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Senator Feinstein Calls on EPA Administrator Johnson to Explain Why He Overruled Recommendation of Scientific Advisors

- Expert Panel had provided “overwhelming scientific evidence” that ozone exposure leads to adverse health effects; recommended stricter air pollution standard -

Washington, DC – U.S. Senator Dianne Feinstein (D-Calif.) today called on EPA Administrator Stephen Johnson to explain why he overruled the recommendation of scientific advisors, and decided to issue a weaker standard for air pollution. Senator Feinstein chairs the Senate Appropriations Subcommittee on the Interior, Environment and Related Agencies.  Feinstein also asked Administrator Johnson to address the White House’s role in the matter, given the reports which suggest that it may have influenced a key part of his decision regarding ozone standards.

On Wednesday, Administrator Johnson announced that he would set a standard of 75 parts per billion for the primary ozone standard, the national standards for air pollution. His scientific advisors had recommended a stronger standard of 60 to 70 parts per billion, based on “overwhelming scientific evidence” that exposure to smog and air pollution can adversely affect public health. 

Following is the text of the letter by Senator Feinstein to EPA Administrator Johnson today:

March 14, 2008

The Honorable Stephen Johnson
Environmental Protection Agency
1200 Pennsylvania Avenue, NW
Washington, DC  20460

Dear Administrator Johnson,

When you revised the Clean Air Act’s standards for ozone on Wednesday, you had before you your own scientific advisory committee’s recommendations to set a standard anywhere from 60 to 70 parts per billion.   I write to inquire why you refused to set a standard anywhere within the range recommended by your own scientists, but instead set the standard yesterday at a less protective 75 parts per billion.

As mandated by the Clean Air Act, the Clean Air Scientific Advisory Committee (CASAC) is made up of many of the nation’s leading experts on air pollution.  Last year the Ozone Review Panel of CASAC found “overwhelming scientific evidence” for its recommendation of 60 to 70 parts per billion for the primary ozone standard.   This “overwhelming scientific evidence” included “EPA’s own findings in the Ozone Air Quality Criteria Document (AQCD) and the Final Ozone Staff Paper.”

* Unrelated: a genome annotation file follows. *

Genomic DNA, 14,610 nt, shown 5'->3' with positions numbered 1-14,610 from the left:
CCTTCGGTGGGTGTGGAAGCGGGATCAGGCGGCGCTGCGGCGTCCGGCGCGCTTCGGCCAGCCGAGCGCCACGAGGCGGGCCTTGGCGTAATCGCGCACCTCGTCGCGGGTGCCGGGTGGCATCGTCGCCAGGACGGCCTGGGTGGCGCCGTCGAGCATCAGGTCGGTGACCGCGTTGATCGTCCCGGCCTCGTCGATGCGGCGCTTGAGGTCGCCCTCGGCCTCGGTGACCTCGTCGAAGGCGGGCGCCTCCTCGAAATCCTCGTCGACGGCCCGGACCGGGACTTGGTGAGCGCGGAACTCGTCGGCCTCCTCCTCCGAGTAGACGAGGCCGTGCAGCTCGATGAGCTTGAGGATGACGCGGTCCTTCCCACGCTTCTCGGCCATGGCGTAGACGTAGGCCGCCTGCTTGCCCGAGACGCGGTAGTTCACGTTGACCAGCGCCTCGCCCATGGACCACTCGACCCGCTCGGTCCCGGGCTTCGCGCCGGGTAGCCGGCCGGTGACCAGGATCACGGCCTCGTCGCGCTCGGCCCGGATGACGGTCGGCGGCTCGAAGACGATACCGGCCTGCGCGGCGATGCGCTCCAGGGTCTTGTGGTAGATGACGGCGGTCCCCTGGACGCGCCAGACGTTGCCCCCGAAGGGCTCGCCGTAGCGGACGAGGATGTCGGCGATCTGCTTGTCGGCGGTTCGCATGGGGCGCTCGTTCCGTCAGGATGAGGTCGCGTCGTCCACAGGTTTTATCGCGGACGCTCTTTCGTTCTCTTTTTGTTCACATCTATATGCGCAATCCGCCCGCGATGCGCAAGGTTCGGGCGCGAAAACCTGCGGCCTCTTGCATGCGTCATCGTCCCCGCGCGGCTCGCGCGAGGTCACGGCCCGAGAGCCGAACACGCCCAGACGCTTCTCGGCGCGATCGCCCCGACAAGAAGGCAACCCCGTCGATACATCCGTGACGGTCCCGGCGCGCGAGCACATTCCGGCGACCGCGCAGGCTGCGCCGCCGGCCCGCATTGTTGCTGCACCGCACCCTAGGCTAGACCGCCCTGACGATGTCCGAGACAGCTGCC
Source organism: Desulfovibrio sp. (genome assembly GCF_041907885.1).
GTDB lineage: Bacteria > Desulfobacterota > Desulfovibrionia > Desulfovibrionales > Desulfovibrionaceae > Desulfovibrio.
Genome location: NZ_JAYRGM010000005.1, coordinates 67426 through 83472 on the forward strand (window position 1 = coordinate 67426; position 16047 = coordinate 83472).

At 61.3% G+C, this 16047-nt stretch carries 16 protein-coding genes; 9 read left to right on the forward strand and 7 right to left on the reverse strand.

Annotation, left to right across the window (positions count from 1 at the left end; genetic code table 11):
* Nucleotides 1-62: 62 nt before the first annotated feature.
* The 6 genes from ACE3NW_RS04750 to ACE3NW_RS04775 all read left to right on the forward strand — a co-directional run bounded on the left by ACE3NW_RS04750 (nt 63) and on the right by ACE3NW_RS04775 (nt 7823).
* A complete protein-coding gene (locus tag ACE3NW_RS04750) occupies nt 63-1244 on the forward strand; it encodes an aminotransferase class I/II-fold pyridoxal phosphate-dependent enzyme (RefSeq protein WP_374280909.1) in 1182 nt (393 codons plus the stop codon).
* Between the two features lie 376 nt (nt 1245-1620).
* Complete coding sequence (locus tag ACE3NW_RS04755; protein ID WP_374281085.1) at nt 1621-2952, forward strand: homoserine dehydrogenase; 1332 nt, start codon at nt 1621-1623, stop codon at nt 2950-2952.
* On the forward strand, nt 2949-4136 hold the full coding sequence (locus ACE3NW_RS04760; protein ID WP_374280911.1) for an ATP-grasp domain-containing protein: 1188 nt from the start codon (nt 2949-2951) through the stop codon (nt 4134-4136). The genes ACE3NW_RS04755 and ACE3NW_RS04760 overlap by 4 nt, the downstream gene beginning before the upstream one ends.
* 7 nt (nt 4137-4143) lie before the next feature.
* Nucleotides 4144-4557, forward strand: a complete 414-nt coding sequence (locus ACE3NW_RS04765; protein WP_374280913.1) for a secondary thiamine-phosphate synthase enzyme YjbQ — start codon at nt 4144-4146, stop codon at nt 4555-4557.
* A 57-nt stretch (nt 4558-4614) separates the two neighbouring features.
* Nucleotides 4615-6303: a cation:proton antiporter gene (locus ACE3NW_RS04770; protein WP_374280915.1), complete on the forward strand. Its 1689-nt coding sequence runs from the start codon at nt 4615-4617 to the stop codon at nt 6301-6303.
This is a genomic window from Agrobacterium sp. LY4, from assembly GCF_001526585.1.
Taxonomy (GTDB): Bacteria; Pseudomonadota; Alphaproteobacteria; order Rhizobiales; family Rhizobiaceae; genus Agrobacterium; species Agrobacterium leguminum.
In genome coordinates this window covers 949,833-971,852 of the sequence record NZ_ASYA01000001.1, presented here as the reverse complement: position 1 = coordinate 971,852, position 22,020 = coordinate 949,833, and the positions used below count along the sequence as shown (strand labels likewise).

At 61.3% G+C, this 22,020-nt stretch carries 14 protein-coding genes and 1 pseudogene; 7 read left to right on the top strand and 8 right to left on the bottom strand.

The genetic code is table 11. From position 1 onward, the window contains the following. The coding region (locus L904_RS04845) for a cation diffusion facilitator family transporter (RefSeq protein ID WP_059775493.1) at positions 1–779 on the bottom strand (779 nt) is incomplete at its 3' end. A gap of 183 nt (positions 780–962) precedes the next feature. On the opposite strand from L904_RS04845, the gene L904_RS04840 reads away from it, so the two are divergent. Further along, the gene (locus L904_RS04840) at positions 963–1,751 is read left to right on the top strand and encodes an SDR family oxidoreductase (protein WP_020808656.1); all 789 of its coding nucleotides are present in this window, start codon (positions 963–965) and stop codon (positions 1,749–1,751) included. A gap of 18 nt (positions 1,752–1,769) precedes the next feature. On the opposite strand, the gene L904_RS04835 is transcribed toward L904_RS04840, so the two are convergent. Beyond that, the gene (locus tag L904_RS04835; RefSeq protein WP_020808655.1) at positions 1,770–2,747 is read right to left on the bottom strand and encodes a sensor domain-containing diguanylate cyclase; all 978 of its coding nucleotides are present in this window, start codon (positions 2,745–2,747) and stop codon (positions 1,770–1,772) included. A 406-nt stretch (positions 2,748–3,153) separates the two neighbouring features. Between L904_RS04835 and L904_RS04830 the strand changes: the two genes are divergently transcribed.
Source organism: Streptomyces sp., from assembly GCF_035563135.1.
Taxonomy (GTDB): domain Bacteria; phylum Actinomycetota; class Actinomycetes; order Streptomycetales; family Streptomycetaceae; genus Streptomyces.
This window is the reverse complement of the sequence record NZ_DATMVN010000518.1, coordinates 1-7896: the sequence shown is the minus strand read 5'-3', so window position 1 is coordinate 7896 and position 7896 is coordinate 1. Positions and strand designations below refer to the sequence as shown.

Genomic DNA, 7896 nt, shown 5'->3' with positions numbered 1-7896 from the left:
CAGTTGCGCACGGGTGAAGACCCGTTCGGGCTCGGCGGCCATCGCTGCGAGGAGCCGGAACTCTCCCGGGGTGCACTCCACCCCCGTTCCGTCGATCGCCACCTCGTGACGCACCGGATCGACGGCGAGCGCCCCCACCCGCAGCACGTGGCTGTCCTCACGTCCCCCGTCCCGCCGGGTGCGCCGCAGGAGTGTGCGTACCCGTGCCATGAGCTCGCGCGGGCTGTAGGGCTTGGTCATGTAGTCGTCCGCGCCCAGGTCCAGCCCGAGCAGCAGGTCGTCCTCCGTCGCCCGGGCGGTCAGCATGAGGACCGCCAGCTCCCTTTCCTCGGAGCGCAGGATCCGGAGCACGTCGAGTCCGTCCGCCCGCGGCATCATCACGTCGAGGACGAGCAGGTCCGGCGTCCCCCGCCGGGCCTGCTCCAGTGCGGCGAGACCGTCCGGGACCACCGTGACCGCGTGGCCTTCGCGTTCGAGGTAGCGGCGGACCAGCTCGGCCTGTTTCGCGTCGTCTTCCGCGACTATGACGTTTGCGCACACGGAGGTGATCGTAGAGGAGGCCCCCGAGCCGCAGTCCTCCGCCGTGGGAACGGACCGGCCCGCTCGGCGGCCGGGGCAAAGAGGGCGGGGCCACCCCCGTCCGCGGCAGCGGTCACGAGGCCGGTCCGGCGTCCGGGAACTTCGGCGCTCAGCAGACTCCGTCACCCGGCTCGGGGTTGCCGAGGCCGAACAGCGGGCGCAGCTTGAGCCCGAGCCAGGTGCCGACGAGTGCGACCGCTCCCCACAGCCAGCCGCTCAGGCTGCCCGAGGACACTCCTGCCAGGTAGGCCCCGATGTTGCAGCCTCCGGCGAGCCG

I understand that the scientific literature demonstrates a clear association between ozone exposure and numerous serious adverse health effects, including premature mortality, hospitalizations and emergency room visits for cardiopulmonary causes, reduced lung function, and school absences.   I also understand that recent studies have strengthened concern about these health effects at lower levels of ozone exposure.

I am extremely concerned that your ozone standard is weaker and less protective of public health than what your own scientific advisors recommended based on “overwhelming scientific evidence”.  You are required by the Clean Air Act to set your standard based on what the science shows is needed to protect public health.  Can you provide a rationale for why you departed from the “overwhelming scientific evidence” presented by your scientific advisors?

Recent news reports also indicate that the White House may have influenced your decision regarding the secondary ozone standard needed to protect public welfare, including wildlife, parks and farmland.  

  • Did the President or anyone from the Executive Office of the President interfere, comment, or advise EPA to set a different standard than the standard recommended by EPA’s own Scientific Advisory Board?
  • Did EPA alter its ozone standard at the advice, request, or prompting of the President or the White House?  If not, please explain why the EPA reportedly weakened its proposed standard after it was sent to the Office of Management and Budget for review.
  • What was the scientific basis for making changes that were less protective of public welfare than EPA had proposed?  Please provide copies of all new scientific evidence presented by President Bush, the White House and the Office of Management and Budget that formed the scientific basis for rejecting the conclusions of EPA’s own Scientific Advisory Board.
  • Did EPA consult with the Scientific Advisory Board on the scientific evidence presented by the White House?  If so, what were the board’s conclusions?
  • Did you consider the implications of the less stringent standards on existing litigation?
  • Did Solicitor General Paul D. Clement communicate with anyone at EPA to express the belief that the revised EPA ozone rules contradicted the EPA's past submissions to the Supreme Court?

California faces serious public health and welfare dangers from air pollution. And I’m concerned that your decision will slow our efforts to address this critical problem.

I look forward to your prompt response on this public health issue.


Senator Dianne Feinstein                             
Subcommittee on Interior, Environment and Related Agencies